Glancing at the premise for this retro, semi-autobiographical yarn from Superbad director Greg Mottola you would be forgiven for assuming that this is the first of many knock-offs taken from the current king of comedy, Judd Apatow, at the hands of his very own mini-me (sort of what happened to Eli Roth after he started banging around with QT). You would be mistaken. For while this does retain some of his mentor’s stoner sensibilities, it breaks free from the vein of crudeness and bromantic shackles that have come to define the Apatow brand, electing instead to keep things sweet and simple, a decision which ultimately serves this movie very well.
Ironically thanks in large part to the aforementioned Apatow and the catapult that was Superbad, the shadow of Michael Cera looms large over indie starlet, and Mottola stand-in, Jesse Eisenberg; the ganglyness, the knowing deadpan delivery, and the comedic awkward pause. Comparisons are inevitable, but to be fair to Eisenberg, he did it first and he does it better. Here Eisenberg offers a furrowed brow intensity to the comically serious James Brennan, whose dreams of a summer in Europe followed by grad school in New York are hacked off at the knees by his alcoholic father’s professional woes. Singularly unqualified for the most menial of positions (he majored in comparative lit) he’s forced to take a position of servility operating a games booth at a ramshackle Pittsburgh amusement park. There, amidst the unwashed and the unwanted he meets the edgy, alluring, but hopelessly damaged Em (Kristen Stewart) and traverses ye olde sea of summertime love.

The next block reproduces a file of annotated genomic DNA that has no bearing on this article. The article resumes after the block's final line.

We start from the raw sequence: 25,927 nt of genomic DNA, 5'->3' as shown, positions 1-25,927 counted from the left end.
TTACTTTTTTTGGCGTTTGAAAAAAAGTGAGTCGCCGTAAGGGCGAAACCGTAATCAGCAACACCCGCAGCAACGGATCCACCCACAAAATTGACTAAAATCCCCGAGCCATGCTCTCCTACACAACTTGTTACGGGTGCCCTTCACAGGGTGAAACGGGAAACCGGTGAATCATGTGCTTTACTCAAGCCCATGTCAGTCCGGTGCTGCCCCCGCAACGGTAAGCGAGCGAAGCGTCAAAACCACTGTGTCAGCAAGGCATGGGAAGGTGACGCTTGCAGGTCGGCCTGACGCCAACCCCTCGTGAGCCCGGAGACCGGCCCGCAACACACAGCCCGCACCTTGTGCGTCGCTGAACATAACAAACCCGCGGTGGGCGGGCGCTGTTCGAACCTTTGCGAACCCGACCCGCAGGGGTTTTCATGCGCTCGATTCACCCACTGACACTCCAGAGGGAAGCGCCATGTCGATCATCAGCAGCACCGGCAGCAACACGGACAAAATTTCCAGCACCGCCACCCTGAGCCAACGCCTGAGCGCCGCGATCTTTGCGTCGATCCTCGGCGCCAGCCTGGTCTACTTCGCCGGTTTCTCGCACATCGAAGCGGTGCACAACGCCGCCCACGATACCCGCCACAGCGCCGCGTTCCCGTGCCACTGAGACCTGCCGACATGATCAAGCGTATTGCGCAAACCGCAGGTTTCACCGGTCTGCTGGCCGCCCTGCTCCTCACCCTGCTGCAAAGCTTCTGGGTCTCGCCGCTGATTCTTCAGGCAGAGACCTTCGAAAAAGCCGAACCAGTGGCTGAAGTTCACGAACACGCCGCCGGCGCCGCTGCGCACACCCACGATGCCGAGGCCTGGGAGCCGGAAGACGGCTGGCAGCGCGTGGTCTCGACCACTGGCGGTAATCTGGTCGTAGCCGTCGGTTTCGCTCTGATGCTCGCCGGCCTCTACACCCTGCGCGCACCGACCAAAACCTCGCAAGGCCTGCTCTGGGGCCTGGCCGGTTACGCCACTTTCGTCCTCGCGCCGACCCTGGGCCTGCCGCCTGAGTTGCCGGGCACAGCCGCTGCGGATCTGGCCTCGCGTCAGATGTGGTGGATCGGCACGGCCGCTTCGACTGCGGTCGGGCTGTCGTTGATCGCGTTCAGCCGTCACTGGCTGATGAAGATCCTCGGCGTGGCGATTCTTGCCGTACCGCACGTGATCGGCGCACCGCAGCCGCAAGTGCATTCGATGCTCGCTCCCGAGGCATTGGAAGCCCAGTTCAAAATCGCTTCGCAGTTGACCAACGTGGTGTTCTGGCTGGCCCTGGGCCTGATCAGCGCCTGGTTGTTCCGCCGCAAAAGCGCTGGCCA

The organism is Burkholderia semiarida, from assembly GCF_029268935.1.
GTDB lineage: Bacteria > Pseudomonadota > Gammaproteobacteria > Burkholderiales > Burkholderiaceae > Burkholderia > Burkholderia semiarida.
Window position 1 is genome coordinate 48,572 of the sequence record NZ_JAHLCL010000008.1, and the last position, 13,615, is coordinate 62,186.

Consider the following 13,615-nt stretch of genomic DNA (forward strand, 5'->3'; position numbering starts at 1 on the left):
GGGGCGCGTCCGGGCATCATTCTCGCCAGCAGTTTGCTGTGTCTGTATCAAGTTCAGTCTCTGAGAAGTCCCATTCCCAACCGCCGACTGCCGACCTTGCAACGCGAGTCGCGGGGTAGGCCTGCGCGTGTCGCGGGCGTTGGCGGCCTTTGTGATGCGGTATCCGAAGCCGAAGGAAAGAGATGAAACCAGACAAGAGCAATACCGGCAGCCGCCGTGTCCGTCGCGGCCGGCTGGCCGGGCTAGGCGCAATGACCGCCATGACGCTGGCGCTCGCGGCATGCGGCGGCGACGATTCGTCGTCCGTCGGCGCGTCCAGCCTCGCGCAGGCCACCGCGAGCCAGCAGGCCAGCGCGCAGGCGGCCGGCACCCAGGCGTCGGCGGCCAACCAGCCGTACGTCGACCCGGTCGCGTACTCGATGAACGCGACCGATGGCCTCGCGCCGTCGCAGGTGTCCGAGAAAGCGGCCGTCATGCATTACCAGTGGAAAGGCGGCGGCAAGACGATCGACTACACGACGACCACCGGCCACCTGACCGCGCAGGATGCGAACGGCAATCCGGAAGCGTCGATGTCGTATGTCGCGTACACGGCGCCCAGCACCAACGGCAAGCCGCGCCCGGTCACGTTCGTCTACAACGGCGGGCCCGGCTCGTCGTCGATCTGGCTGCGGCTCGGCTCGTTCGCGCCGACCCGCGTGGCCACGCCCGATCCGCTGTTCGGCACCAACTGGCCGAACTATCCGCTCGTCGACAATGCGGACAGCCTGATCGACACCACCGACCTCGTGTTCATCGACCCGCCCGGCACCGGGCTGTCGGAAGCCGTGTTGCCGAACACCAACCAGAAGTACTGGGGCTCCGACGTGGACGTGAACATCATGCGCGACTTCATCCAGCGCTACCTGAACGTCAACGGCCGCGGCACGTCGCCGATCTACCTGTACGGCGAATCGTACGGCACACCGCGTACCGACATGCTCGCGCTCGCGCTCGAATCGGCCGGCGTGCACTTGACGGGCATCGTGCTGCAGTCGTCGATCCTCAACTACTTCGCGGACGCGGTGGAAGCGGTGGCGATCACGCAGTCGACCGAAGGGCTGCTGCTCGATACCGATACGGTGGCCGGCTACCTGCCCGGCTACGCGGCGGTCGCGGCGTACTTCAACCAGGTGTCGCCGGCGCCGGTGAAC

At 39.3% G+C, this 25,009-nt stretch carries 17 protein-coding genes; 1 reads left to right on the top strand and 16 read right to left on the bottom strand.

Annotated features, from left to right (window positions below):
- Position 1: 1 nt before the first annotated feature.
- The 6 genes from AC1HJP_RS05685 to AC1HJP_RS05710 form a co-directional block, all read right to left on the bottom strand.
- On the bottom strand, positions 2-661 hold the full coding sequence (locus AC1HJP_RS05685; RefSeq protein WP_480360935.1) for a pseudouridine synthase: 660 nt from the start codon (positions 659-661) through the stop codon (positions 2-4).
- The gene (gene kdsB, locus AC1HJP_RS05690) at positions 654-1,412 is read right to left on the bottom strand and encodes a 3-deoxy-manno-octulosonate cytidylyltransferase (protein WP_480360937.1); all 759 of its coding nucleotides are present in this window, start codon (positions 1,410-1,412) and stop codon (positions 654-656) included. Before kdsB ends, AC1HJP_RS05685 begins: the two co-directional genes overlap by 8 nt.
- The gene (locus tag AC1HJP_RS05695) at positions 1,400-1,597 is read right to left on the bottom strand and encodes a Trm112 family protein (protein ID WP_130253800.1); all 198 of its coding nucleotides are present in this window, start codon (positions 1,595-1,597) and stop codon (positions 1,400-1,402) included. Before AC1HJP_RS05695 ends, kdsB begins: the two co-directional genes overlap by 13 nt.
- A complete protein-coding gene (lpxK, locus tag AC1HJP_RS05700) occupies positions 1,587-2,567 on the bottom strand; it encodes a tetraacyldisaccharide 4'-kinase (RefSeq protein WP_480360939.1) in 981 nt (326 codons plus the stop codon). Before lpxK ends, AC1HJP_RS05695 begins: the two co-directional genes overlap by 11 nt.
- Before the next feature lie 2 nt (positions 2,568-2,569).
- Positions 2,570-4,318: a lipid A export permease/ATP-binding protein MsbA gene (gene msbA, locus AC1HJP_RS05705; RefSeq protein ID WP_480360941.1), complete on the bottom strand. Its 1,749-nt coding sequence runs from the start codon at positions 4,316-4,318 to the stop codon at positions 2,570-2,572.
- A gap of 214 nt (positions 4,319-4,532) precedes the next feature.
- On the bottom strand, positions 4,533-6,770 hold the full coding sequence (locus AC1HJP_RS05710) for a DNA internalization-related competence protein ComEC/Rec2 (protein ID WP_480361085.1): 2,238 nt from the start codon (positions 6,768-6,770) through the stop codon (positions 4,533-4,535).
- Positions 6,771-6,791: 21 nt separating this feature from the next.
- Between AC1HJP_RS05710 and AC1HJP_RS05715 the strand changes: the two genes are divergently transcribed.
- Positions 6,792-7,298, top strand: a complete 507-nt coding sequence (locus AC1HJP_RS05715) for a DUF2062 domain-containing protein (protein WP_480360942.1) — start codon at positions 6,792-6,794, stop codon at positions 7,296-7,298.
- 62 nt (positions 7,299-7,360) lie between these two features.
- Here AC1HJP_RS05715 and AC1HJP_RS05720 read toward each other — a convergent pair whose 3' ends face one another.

While the stage is set for an easily digestible, throwaway coming-of-age story complete with fortune cookie life lessons and a renewed sense of optimism as the master of one’s future, Adventureland is much smarter than that. Mixing a multitude of colors to his narrative palette Mottola has a singular grasp of the idea that growing up is not something that happens in that “one summer I’ll never forget blah blah blah,” but something that’s ongoing for years, perhaps even decades. He also nails dead on that bubble-like buffer zone of the college years that result in a delayed flowering for so many, when the law considers you a mature adult but circumstance dictates you’re really little more than a child who drives.
With life-experience that wouldn’t fill a thimble but a cynical, depressed outlook that would embarrass Robert Smith, James is the perfect embodiment of sheltered confusion. Proudly displaying the fact that he recently had his heart broken by a girl (they dated for eleven days) like a badge of honor, and pleased as punch about his mix-tape of “bummer songs,” James is at that point in life we all hit, where it is so important to be grown up we forget that we actually have to grow-up first. This is symptomatic of everyone at Adventureland, which seems to be filled with disgruntled hormone bombs going off in every direction. James likes Em, but is also drawn to alluring but virginal park hottie Lisa P. (Margarita Levieva). Joel (Martin Starr), who reads Russian literature and affects a pipe has been dating Paulette (Kristen Wiig), but now she’s suddenly rejecting him. Em, meanwhile, can’t tell if she likes James because she’s caught up in a fling with Mike (Ryan Reynolds), the older, married park mechanic who is something of a hero around the parts because he once jammed with Lou Reed.